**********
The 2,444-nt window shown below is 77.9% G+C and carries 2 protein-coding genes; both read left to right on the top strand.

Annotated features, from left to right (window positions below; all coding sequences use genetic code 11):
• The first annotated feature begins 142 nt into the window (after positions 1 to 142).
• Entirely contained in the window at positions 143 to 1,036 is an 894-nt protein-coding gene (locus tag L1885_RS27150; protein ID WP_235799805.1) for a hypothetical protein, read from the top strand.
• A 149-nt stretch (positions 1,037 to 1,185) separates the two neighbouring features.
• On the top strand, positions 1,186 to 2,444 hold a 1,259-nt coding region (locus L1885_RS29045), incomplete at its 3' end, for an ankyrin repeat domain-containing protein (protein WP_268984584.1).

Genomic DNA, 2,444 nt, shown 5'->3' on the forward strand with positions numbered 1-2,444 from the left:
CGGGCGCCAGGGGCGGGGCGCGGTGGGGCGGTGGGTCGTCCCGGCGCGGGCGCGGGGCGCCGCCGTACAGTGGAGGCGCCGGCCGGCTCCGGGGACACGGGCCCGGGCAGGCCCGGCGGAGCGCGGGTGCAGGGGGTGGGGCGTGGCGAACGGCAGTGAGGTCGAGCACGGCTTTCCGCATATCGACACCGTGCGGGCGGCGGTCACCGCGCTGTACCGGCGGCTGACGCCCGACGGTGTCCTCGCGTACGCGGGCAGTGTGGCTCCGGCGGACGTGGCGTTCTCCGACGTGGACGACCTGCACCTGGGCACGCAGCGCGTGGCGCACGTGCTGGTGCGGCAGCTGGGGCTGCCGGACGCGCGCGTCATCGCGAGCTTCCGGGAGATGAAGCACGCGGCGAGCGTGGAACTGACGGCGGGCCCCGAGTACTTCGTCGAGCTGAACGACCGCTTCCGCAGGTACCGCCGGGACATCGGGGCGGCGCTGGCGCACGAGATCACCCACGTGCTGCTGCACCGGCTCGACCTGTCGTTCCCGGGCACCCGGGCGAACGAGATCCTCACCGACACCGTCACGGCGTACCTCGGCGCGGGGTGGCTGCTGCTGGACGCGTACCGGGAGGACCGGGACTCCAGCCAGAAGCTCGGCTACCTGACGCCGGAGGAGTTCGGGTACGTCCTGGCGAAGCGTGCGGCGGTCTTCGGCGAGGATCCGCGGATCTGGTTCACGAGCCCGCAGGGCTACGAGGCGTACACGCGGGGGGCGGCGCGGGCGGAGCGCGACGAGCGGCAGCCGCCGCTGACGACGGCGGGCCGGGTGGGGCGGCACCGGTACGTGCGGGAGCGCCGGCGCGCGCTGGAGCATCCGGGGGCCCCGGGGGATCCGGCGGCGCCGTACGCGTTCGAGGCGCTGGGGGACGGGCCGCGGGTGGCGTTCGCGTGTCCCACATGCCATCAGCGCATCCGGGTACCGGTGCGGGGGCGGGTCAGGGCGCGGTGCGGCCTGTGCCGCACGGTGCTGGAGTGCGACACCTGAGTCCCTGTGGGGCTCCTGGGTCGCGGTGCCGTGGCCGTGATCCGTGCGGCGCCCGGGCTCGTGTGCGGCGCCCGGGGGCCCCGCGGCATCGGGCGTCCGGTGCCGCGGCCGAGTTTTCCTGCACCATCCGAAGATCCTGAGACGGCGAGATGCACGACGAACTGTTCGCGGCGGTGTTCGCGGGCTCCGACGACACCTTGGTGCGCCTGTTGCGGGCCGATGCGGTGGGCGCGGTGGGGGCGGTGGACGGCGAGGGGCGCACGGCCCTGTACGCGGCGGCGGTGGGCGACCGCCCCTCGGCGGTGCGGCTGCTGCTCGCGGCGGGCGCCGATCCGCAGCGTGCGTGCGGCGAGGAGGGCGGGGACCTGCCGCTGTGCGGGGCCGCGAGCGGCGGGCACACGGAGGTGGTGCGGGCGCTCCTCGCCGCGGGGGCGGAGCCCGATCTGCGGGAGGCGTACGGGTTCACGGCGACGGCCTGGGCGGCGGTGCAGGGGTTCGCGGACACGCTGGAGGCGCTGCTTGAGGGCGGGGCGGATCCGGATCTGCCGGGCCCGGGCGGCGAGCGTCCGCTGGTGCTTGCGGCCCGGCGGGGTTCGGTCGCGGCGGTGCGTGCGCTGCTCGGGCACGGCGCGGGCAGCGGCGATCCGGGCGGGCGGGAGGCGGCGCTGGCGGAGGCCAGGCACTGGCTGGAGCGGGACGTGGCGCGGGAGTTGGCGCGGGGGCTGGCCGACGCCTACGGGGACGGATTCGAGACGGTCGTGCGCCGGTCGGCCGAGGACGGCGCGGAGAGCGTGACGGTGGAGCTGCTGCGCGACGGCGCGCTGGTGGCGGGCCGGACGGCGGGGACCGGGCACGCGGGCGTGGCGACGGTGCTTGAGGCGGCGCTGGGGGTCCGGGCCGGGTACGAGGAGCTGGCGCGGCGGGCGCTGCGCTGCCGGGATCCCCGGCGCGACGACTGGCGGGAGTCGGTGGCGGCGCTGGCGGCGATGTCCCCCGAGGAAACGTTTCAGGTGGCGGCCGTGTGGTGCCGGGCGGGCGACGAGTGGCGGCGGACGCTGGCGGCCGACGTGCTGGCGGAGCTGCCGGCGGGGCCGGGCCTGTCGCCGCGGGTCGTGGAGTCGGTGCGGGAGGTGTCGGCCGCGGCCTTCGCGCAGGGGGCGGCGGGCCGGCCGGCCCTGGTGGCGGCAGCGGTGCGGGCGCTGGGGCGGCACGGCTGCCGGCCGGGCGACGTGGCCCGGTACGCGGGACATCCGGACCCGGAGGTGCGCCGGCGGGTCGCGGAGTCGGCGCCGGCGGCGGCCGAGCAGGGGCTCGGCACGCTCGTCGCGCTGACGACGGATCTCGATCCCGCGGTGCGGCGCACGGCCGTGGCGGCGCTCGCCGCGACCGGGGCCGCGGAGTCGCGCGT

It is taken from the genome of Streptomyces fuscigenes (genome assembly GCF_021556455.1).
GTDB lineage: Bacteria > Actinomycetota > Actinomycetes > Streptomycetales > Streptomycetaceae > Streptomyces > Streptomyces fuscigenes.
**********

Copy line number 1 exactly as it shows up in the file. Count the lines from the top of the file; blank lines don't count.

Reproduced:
The 2,444-nt window shown below is 77.9% G+C and carries 2 protein-coding genes; both read left to right on the top strand.